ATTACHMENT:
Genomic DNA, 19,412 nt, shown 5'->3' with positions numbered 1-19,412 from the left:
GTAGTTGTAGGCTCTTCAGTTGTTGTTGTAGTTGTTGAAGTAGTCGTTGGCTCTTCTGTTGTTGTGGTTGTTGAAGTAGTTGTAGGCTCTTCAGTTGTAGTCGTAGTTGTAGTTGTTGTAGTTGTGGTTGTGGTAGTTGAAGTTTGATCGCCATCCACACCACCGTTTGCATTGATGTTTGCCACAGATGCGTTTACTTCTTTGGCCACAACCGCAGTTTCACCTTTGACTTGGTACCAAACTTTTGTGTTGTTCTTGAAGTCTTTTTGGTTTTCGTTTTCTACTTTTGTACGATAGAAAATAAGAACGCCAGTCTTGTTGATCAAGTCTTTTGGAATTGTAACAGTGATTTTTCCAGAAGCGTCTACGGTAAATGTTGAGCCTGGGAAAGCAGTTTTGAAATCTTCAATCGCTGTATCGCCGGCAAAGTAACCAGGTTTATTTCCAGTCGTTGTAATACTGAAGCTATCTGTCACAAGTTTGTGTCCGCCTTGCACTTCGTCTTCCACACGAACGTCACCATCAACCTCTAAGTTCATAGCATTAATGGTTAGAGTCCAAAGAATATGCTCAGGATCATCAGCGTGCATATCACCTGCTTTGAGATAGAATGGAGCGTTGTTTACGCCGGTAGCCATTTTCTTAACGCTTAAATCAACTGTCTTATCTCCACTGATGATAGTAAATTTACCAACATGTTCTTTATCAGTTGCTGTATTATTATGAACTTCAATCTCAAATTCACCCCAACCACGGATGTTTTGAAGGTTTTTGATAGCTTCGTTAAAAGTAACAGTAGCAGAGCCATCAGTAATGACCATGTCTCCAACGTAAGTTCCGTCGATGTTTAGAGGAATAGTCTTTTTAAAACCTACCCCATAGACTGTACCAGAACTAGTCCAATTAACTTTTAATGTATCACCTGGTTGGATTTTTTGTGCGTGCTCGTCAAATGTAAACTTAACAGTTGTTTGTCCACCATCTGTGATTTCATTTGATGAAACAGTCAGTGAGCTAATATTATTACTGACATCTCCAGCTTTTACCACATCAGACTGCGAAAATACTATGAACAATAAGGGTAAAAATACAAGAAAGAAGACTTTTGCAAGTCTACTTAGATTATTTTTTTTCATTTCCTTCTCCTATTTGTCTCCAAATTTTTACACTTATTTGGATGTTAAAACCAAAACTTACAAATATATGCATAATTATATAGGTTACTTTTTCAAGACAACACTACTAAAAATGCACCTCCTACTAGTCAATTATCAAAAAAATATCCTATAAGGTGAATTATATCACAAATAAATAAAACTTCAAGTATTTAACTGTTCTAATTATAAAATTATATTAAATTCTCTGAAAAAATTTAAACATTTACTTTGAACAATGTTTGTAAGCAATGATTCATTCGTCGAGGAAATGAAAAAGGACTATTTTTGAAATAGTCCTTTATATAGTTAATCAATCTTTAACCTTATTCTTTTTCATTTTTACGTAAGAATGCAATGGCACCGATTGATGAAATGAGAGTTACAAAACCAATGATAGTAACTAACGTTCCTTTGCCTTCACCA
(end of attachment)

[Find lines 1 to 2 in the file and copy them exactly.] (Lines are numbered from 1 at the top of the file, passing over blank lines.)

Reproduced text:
Genomic DNA, 19,412 nt, shown 5'->3' with positions numbered 1-19,412 from the left:
GTAGTTGTAGGCTCTTCAGTTGTTGTTGTAGTTGTTGAAGTAGTCGTTGGCTCTTCTGTTGTTGTGGTTGTTGAAGTAGTTGTAGGCTCTTCAGTTGTAGTCGTAGTTGTAGTTGTTGTAGTTGTGGTTGTGGTAGTTGAAGTTTGATCGCCATCCACACCACCGTTTGCATTGATGTTTGCCACAGATGCGTTTACTTCTTTGGCCACAACCGCAGTTTCACCTTTGACTTGGTACCAAACTTTTGTGTTGTTCTTGAAGTCTTTTTGGTTTTCGTTTTCTACTTTTGTACGATAGAAAATAAGAACGCCAGTCTTGTTGATCAAGTCTTTTGGAATTGTAACAGTGATTTTTCCAGAAGCGTCTACGGTAAATGTTGAGCCTGGGAAAGCAGTTTTGAAATCTTCAATCGCTGTATCGCCGGCAAAGTAACCAGGTTTATTTCCAGTCGTTGTAATACTGAAGCTATCTGTCACAAGTTTGTGTCCGCCTTGCACTTCGTCTTCCACACGAACGTCACCATCAACCTCTAAGTTCATAGCATTAATGGTTAGAGTCCAAAGAATATGCTCAGGATCATCAGCGTGCATATCACCTGCTTTGAGATAGAATGGAGCGTTGTTTACGCCGGTAGCCATTTTCTTAACGCTTAAATCAACTGTCTTATCTCCACTGATGATAGTAAATTTACCAACATGTTCTTTATCAGTTGCTGTATTATTATGAACTTCAATCTCAAATTCACCCCAACCACGGATGTTTTGAAGGTTTTTGATAGCTTCGTTAAAAGTAACAGTAGCAGAGCCATCAGTAATGACCATGTCTCCAACGTAAGTTCCGTCGATGTTTAGAGGAATAGTCTTTTTAAAACCTACCCCATAGACTGTACCAGAACTAGTCCAATTAACTTTTAATGTATCACCTGGTTGGATTTTTTGTGCGTGCTCGTCAAATGTAAACTTAACAGTTGTTTGTCCACCATCTGTGATTTCATTTGATGAAACAGTCAGTGAGCTAATATTATTACTGACATCTCCAGCTTTTACCACATCAGACTGCGAAAATACTATGAACAATAAGGGTAAAAATACAAGAAAGAAGACTTTTGCAAGTCTACTTAGATTATTTTTTTTCATTTCCTTCTCCTATTTGTCTCCAAATTTTTACACTTATTTGGATGTTAAAACCAAAACTTACAAATATATGCATAATTATATAGGTTACTTTTTCAAGACAACACTACTAAAAATGCACCTCCTACTAGTCAATTATCAAAAAAATATCCTATAAGGTGAATTATATCACAAATAAATAAAACTTCAAGTATTTAACTGTTCTAATTATAAAATTATATTAAATTCTCTGAAAAAATTTAAACATTTACTTTGAACAATGTTTGTAAGCAATGATTCATTCGTCGAGGAAATGAAAAAGGACTATTTTTGAAATAGTCCTTTATATAGTTAATCAATCTTTAACCTTATTCTTTTTCATTTTTACGTAAGAATGCAATGGCACCGATTGATGAAATGAGAGTTACAAAACCAATGATAGTAACTAACGTTCCTTTGCCTTCACCA